Emerald Lakes

So sad, I felt really disappointed as I had psyched myself up to take on the challenge. Hiking through snow and navigating ice on the track was going to be a new experience for me, I was really mentally preparing myself for the challenge of using crampons and ice picks to earn that incredible view. But as travel always (always) teaches us, when something doesn’t work out, just roll with it onto the next amazing experience. Sarah and Perrin were revved up with enthusiasm and wouldn’t let our spirits stay down for long – they proposed we head out and do some hiking along the base of the mountains, some of which was part of the Tongariro Crossing anyway. So we did!

Tongariro National Park Hike

It rained. The entire 6 hours.

But look, I’m smiling! With rain drops on my nose.

Tongariro National Park Hike

Coz it was fun! Seriously, we’ve developed into such precious souls when it comes to getting a bit uncomfortable. I would never normally go hiking in the rain. Even if it’s forecast to rain later during the day I’ll cancel an intended hike. I’d get wet! And cold! And uncomfortable!

Well, so what. I did get a bit of all of those things, but I didn’t stop smiling! Neither did anyone in our small group of 8 or so. We laughed at ourselves and each other. We stumbled and bounced back up. We stopped for photos, to listen to stories from the girls, to try and picture the scenes in Lord of the Rings which were filmed here.

Tongariro National Park Hike

We started at Mangatepopo Car Park and walked as far as Soda Springs, stopping before ascending the Devil’s Staircase.

Tongariro National Park Hike

The track was beautiful in the rain. The fog hung low and heavy, the silence of the land except the rain hitting the ground and our feet crunching on the rocks.

Sarah and Perrin were wonderful guides, they acted as if it was a perfect blue sky, sunny day and we were out for a leisurely stroll. Sarah was actually 7 months pregnant at the time! Which none of us even realised til about two hours in – we were all so bundled up in fleeces and rain jackets that her bump was hidden and her unbelievable energy would never have given it away. Once realised that, it put us all in our place – if she can keep going then we can!

I learnt from the walk that Lake Taupo was once a volcano that blew up in about 1180. It threw lava and rock over a third of the north island. All the trees were flattened creating the lava fields we walked through on our walk. Lake Taupo is hours away – so that gives you an idea of the how powerful the volcano eruption was.

Tongariro National Park Hike

Tongariro National Park Hike

I might have missed out on hiking with crampons on the ice, but I got to step over some. It was this cold. 

Tongariro National Park Hike

Tongariro National Park Hike

I can only wonder at how the walk looks and feels on a gloriously sunny day. Our experience was oh so different, but appreciated.

Tongariro National Park Hike

Tongariro National Park Hike

Soda Springs popped up in view, our walk’s target.

Tongariro National Park Hike

On we trooped, letting the rain soak in and roll off.

Tongariro National Park Hike

Tongariro National Park Hike

Finally we reached Soda Springs. A quick photo op and we turned around and trudged back to the Mangatepopo carpark.

Tongariro National Park Hike

Once we got back in the van and had the heaters pumping we all laughed and kidded around, trying a hopeless battle to keep seats dry when everything about us was soaked. We had the giddy high you get after doing something you probably wouldn’t have thought you would do, relief mixed with achievement. Then Sarah turned from the front seat and proposed we head to a lake walk – only about 2 hours and mostly under a rainforest canopy so we wouldn’t get much wetter (can you get wetter than 100% soaked?) The van got quiet. We all made non-committal noises sliding side-long glances at each other. Was anyone going to object? Was the seven months pregnant woman going to be shut down? Non-committal noises turned into non-committal head bobs as we all waited for someone to say the words that would send us all home to a shower and dry towel, food and a heater. The words never came and Sarah and Perrin clapped their hands and took off toward the walk. We all rallied as we realised ‘OK, we’re doing this!’ Later we all laughed when we realised not one of us thought we had it in us to do another rain walk, surely 4 hours had been enough. But we were all so glad that we’d followed the crowd – we had another fabulous walk!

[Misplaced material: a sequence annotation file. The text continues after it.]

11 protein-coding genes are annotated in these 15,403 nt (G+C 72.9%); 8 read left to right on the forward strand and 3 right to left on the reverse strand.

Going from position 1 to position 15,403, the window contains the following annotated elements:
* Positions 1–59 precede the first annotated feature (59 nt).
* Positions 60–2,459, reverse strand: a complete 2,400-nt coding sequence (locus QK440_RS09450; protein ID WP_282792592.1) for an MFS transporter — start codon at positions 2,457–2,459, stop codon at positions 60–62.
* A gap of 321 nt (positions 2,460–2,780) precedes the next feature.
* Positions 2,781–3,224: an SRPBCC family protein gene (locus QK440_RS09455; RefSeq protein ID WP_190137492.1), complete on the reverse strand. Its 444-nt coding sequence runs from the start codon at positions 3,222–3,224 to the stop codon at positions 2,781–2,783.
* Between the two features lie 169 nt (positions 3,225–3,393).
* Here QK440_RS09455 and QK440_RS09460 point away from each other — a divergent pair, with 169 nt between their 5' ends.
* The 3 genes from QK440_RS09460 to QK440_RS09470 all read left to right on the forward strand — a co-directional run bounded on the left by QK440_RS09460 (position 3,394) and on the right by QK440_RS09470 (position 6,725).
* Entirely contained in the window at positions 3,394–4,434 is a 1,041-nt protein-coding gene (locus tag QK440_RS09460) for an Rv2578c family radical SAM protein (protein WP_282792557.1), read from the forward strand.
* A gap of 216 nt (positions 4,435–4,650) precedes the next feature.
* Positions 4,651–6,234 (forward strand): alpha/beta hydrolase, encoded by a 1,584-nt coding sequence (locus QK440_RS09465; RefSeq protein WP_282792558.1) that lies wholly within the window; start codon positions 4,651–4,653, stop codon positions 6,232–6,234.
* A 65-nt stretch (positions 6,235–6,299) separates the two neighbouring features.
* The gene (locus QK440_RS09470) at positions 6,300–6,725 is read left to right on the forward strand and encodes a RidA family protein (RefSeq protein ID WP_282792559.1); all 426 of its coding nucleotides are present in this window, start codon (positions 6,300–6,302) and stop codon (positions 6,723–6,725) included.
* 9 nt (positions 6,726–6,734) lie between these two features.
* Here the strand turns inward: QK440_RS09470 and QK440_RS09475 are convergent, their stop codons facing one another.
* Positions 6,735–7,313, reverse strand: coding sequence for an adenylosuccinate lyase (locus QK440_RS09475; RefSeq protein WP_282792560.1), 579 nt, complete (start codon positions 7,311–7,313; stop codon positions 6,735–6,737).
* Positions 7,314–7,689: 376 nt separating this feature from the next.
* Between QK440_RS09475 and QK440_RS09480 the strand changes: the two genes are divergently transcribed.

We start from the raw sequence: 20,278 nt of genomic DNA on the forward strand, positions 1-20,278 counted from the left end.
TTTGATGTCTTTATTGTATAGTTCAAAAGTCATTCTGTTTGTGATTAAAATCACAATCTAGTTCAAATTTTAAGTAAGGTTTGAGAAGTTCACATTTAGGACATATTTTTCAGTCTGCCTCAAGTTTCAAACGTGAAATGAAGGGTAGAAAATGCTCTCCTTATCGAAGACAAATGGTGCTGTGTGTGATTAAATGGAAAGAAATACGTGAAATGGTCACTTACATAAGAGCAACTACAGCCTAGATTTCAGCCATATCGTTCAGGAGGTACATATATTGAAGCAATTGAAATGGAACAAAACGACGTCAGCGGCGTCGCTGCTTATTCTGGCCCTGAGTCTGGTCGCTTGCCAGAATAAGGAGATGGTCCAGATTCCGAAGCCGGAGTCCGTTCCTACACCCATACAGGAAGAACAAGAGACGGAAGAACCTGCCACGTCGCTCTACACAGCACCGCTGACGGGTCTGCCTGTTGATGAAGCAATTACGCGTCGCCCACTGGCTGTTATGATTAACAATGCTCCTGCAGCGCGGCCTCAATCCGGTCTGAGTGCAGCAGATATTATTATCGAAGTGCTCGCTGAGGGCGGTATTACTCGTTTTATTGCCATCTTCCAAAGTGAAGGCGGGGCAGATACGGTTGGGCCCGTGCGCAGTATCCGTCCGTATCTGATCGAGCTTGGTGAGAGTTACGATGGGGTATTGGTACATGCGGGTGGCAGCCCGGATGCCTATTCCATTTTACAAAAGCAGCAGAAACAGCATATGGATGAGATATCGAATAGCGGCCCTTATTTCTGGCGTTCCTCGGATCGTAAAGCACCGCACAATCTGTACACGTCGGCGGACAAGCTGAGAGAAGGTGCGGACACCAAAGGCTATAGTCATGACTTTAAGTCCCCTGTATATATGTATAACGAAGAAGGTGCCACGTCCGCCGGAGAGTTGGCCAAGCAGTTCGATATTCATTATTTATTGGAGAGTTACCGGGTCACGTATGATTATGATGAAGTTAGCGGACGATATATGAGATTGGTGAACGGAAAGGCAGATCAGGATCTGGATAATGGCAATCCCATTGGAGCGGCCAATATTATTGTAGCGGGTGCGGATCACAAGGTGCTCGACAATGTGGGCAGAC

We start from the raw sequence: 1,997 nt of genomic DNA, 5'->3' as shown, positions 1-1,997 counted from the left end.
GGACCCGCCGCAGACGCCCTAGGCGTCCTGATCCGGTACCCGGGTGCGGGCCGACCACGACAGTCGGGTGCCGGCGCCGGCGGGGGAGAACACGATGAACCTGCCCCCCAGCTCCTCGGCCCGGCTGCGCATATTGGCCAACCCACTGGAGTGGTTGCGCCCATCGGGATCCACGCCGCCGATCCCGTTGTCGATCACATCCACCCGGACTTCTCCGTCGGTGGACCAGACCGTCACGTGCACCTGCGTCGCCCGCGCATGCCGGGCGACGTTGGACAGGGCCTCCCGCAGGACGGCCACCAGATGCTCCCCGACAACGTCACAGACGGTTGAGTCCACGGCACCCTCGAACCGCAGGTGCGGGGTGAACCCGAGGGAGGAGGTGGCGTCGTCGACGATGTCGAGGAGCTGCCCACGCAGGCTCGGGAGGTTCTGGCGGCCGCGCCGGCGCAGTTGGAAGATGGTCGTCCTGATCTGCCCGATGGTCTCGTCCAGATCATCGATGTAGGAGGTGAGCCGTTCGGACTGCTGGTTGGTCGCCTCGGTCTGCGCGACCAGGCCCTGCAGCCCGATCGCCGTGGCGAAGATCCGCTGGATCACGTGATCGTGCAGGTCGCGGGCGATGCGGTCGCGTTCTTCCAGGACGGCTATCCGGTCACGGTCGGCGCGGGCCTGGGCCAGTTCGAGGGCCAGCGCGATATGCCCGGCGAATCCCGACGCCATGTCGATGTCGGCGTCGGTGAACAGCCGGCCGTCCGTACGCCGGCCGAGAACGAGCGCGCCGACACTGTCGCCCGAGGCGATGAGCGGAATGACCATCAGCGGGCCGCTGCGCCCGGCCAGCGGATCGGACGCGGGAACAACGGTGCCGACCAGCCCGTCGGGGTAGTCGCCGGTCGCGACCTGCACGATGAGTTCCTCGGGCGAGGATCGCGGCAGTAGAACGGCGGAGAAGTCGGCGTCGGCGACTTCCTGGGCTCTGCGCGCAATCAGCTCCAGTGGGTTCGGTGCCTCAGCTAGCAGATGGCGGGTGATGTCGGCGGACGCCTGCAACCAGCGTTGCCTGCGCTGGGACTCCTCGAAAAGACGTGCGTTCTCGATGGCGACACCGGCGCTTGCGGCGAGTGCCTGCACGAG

Rotopounamu Lake is located at the foot of Mt Pihanga in the Pihanga Scenic Reserve, believed to have formed about 10,000 years ago by a landslide. The walk is 6km around, and took us about 90 minutes.

Tongariro National Park Hike

The name translates to ‘greenstone’ which apparently reflects the colour of the water on a clear day – I will have to trust our guides on this one seeing as my view was rather grey…

Tongariro National Park Hike

Dreary, but strangely still beautiful and rather invigorating to be there!

2014 New Zealand (2374)

I mentioned at the start of this post a cup of rice which was given to me without question from the kitchen at our accommodation. Along the walk I couldn’t help but keep getting my iPhone out to snap photos. Of course I hadn’t brought my camera along due to the rain, but with my phone slipping into the inside pocket of my trusty Kathmandu Gortex raincoat I figured I could chance it.

I took lots of photos – amidst lots of rain drops.

Tongariro National Park Hike

I made sure to wipe it dry every time I put it back in my pocket, but by the end of the day the combination of constant downpour and the humidity inside my jacket due to my body heat, my iPhone was NOT happy. As in the front screen was completely streaked with water marks and condensation under the screen. I could barely read a thing. I did a Google and read that I should turn it off and sit it in a cup of rice. I gave it a go as I LOVE my iPhone and would have been devastated to have it die, mid-trip no less. I kept it in the cup of rice overnight to no avail. I moved both rice and the iPhone into a clip-lock bag and kept it in there for another 48 hours with still no luck – it looked just as bad. I felt sad and decided to turn it on and use it as much as I could til I could get home and replace it. Well, gradually, over the next three weeks my iPhone healed itself. I suppose it dried out over time in my pocket next to my body heat. I was stoked! So for anyone looking  for a solution to a water damaged phone – time, heat and a little TLC should see it right :-)